o get a sense of how India's revolution in mobile telephony is changing people's lives, consider the case of Dashrath Pujari, a plumber who shares a modest shop with a cobbler in suburban Mumbai. People in his neighborhood seek him out to fix their faucets, washing machines, and water leaks, but when he's out on call it falls to his 14-year-old son to pass on any messages. And sometimes the boy, who attends night school, doesn't follow through.

In the past, that cost Pujari precious business, but no more, thanks to a $32 Motofone handset he purchased from Motorola a while back. Today, he fields about eight calls a day on his no-frills, black and white screen mobile phone anytime, anywhere. His monthly income has shot up 30% to $135 a month. He can't read, but knows how to take and make calls guided by the Hindi voice prompt on his phone. "It has changed my life completely," he marvels.

A similar story was recently published from Kenya:
How big a change have cellphones made to Africa?" I shout the question at Isis Nyong'o, over the throbbing bassline of of a Kenyan ragga track. She tells me calmly: "It's had about the same effect as a democratic change of leadership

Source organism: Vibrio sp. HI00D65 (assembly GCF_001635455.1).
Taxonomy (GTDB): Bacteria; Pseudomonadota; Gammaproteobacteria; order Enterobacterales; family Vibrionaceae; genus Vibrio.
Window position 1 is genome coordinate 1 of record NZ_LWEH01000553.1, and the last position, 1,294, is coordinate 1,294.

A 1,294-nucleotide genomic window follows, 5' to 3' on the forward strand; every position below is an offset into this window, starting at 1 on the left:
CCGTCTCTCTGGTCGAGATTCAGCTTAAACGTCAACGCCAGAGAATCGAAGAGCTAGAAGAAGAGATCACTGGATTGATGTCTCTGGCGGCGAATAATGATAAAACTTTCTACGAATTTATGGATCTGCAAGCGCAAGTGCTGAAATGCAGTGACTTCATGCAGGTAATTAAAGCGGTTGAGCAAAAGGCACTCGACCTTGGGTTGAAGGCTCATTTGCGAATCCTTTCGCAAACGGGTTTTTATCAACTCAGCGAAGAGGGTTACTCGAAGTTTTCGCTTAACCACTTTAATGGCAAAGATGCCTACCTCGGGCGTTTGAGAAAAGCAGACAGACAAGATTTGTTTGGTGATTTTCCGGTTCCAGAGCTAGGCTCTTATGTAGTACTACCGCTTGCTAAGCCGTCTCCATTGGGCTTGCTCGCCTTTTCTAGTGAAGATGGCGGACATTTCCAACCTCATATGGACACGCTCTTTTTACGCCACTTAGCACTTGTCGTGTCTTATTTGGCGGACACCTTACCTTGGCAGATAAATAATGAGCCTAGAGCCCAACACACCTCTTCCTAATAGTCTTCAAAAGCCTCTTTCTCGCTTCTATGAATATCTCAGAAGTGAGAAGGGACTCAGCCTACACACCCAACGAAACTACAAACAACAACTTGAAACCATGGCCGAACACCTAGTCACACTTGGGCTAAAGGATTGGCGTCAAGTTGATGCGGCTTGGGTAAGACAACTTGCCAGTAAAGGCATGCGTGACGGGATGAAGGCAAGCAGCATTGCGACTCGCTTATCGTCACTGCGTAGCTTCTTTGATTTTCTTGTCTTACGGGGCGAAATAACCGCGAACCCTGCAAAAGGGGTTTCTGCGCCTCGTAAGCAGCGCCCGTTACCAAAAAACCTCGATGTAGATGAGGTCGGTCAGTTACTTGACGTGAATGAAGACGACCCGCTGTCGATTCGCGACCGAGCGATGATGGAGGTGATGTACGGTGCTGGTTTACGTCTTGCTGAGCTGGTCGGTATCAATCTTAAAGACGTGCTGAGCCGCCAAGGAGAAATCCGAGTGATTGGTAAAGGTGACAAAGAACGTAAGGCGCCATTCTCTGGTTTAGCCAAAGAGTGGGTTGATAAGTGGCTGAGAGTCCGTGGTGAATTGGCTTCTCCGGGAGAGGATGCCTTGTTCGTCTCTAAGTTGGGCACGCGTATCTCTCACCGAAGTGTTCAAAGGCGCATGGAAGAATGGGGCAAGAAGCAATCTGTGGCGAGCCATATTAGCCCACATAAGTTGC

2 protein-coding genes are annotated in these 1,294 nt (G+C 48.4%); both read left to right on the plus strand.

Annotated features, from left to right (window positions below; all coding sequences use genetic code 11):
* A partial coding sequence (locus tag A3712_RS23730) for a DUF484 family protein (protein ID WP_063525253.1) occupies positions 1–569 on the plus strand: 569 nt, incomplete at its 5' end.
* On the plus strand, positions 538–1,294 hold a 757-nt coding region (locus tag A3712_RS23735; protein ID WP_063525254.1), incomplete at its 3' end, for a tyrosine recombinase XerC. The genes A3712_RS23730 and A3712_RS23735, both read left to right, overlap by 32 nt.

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With one in three adults carrying a cellphone in Kenya, mobile telephony is having an economic and social impact whose is [sic] hard to grasp if you are used to living in a country with good roads, democracy and the internet.
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In five years the number of mobiles in Kenya has grown from one million to 6.5 million - while the number of landlines remains at about 300,000, mostly in government offices.

04 January 2007

IPv6 Update

I have written about IPv6 from time to time (see this, for example). A couple of items have gotten my attention lately, motivating me to get back to this subject. First, despite the NIST report I discuss in the cited blog post, this article reports concerns about the consequences of "foot dragging":